Home>ASTM Standards>ASTM E977-05(R2019) pdf free download

ASTM E977-05(R2019) pdf free download

ASTM E977-05(R2019) pdf free download.Standard Practice for Thermoelectric Sorting of Electrically Conductive Materials
1. Scope
1.1 This practice covers the procedure for sorting materials using the thermoelectric method, which is based on the Seebeck effect. The procedure relates to the use of direct- and comparator-type thermoelectric instruments for distinguishing variations in materials which affect the thermoelectric proper- ties of those materials. 1.2 While the practice is most commonly applied to the sorting of metals, it may be applied to other electrically conductive materials. 1.3 Thermoelectric sorting may also be applied to the sorting of materials on the basis of plating thickness, case depth, and hardness. 1.4 This standard does not purport to address all of the safety concerns, if any, associated with its use. It is the responsibility of the user of this standard to establish appro- priate safety, health, and environmental practices and deter- mine the applicability ofregulatory limitations prior to use. 1.5 This international standard was developed in accor- dance with internationally recognized principles on standard- ization established in the Decision on Principles for the Development of International Standards, Guides and Recom- mendations issued by the World Trade Organization Technical Barriers to Trade (TBT) Committee.
2. Terminology
2.1 Descriptions ofTerms: 2.1.1 acceptance limits—the thermoelectric response that establishes the group into which the material being examined belongs. 2.1.2 comparative instrumentation—a system that uses elec- trode assemblies (probes), associated electronics, and known standards to measure a thermoelectric response from an electrically-conductive material. This response is compared with that of the reference standard. 2.1.3 direct instrumentation—a system that specifically measures and displays the voltage (or an arbitrary unit) generated between the electrodes when they are at different temperatures and in contact with the material. 2.1.4 electrode—the conductors used in thermoelectric sort- ing instruments used to generate the Seebeck effect with the material under test. 2.1.5 Seebeck effect—the thermoelectric electromotive force (emf) produced in a circuit connecting two dissimilar conduc- tors at two points of different temperatures. The magnitude of this emf is a function of the chemistry of the materials, surface metallurgical structure, and the temperature at the junctions. See Fig. 1.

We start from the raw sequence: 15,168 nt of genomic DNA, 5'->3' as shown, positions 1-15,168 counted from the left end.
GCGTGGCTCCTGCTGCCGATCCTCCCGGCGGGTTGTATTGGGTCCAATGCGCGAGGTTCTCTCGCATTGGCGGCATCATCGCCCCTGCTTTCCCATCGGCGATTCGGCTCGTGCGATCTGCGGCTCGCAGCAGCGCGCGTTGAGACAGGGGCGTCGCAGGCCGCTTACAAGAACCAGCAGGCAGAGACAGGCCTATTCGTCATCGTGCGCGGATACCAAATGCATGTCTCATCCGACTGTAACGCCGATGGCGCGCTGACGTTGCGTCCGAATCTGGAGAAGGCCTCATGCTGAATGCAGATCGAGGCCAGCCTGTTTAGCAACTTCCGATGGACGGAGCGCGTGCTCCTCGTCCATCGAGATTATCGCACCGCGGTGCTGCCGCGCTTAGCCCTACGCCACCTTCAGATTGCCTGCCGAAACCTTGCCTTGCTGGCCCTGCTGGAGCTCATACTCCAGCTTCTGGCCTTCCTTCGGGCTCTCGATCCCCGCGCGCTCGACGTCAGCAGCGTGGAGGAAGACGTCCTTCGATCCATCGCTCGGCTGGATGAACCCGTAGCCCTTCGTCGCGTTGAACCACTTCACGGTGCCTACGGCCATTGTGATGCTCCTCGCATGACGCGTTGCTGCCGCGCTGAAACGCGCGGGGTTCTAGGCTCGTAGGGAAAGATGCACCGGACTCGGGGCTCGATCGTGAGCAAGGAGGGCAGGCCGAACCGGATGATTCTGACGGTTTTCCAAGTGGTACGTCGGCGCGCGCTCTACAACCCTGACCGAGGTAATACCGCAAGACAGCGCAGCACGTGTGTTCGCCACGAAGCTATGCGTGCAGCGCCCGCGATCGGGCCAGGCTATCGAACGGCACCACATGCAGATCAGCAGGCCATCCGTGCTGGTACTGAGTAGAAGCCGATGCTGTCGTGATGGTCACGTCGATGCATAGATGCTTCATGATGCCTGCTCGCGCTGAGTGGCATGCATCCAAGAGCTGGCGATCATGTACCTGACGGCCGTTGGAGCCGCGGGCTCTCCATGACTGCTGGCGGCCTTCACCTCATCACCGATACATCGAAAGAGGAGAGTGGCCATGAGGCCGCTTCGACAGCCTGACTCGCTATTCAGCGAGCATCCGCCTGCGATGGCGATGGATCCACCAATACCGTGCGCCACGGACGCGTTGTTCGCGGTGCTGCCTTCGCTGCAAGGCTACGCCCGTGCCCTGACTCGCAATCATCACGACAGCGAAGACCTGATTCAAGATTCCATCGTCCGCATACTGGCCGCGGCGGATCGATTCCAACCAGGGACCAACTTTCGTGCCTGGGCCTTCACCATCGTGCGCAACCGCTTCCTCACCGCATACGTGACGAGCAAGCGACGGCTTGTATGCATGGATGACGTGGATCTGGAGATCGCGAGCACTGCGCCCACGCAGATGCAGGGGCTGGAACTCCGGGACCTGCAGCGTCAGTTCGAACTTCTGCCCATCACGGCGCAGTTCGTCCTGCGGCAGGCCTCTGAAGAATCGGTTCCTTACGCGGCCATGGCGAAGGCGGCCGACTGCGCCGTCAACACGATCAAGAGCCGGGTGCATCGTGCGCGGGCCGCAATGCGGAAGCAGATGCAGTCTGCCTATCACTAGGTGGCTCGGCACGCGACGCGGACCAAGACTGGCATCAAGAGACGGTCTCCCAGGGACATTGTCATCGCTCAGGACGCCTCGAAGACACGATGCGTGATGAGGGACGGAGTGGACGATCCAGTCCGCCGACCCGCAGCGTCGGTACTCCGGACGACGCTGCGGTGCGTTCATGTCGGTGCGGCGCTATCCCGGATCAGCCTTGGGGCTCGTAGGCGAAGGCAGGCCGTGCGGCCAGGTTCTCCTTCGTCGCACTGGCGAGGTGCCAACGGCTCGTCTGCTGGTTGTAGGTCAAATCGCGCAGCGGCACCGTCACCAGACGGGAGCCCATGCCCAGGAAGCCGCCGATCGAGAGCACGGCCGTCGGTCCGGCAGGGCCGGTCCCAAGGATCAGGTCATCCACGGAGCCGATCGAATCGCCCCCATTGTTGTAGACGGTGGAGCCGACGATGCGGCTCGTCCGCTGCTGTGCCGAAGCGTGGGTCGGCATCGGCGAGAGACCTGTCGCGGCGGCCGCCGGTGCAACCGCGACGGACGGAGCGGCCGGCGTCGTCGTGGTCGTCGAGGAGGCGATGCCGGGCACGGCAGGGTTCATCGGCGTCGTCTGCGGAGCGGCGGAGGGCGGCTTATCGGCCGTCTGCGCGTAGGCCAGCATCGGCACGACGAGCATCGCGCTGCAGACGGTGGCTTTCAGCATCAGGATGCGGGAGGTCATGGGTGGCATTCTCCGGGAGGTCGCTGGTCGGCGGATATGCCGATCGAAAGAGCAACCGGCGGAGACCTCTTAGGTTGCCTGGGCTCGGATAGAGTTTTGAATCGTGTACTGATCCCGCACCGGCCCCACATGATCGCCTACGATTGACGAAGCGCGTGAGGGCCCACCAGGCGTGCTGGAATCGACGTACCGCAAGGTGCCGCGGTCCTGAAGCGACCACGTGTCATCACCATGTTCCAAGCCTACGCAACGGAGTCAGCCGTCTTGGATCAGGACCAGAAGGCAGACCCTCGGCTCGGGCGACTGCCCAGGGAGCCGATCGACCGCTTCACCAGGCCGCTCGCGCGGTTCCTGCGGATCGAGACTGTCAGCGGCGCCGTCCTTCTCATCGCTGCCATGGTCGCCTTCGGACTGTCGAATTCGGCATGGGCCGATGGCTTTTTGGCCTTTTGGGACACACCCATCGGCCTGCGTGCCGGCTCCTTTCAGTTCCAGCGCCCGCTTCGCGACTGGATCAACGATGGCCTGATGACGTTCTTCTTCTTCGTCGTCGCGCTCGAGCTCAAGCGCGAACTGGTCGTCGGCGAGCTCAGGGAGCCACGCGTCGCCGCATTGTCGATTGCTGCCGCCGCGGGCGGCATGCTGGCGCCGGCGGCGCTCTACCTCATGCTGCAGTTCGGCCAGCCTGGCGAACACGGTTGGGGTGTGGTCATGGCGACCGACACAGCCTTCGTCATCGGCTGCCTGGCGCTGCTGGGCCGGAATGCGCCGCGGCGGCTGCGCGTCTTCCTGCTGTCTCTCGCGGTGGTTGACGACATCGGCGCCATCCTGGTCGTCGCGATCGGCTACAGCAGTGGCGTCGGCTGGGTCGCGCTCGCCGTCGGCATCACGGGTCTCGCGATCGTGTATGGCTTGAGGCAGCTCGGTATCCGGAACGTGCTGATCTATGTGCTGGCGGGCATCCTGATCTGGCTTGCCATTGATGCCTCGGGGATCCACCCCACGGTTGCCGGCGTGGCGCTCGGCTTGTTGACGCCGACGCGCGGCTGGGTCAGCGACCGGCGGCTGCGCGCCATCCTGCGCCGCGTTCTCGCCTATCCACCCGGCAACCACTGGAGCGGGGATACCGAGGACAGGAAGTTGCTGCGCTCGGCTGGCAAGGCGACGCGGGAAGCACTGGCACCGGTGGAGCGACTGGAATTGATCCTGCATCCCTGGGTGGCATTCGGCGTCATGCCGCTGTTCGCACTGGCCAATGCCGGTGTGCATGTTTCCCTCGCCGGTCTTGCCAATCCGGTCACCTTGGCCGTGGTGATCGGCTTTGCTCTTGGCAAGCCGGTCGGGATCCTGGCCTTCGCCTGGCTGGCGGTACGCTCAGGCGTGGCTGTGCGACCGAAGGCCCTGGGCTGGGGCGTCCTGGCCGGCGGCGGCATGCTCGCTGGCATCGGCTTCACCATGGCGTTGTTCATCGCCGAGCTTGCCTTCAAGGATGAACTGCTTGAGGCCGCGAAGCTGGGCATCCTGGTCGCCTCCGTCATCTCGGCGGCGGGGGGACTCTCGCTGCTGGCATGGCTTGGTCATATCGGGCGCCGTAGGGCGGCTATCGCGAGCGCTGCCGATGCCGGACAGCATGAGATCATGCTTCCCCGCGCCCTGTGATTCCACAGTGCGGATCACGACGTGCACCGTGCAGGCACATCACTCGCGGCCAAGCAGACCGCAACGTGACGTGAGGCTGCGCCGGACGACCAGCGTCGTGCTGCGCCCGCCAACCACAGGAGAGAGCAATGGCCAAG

3. Summary of Practice
3.1 The two techniques that are primarily used in thermo- electric sorting are direct and comparative instrumentation. In the direct instruments, equipment is standardized by placing materials with known chemistry and metallurgical structure in the test system. The value of the thermoelectric voltage (or arbitrary unit) is read on the scale of an indicator. In the comparative instruments, the thermoelectric response of the test piece is compared with that of a known standard(s) and the response indicates whether the piece is within the acceptance limits. 3.1.1 Both kinds of instrumentation require comparing the pieces to be examined with the known standard(s). Two or more samples representing the acceptance limits may be required. 3.1.2 Direct Thermoelectric Instrumentation—A known standard(s) is inserted in the system and the controls of the instrument are adjusted to obtain a voltage (or arbitrary unit) reading(s). The process is then continued by inserting the pieces to be sorted into the system, and observing the instru- ment reading(s). 3.1.3 Comparative Instrumentation—Known standards rep- resenting the acceptance limits are inserted into the system. The instrument controls are adjusted for appropriate response. The process is then continued by inserting the pieces to be sorted in the system, and observing the instrument response. 3.2 In both instruments, the range of the instrument re- sponse must be adjusted during standardization so that any anticipated deviation from the known standard(s) will be recognized as within the required acceptance limits. 3.3 The examination process may consist of manual inser- tion ofone piece after another into the system, or an automated feeding and classifying mechanism may be employed.

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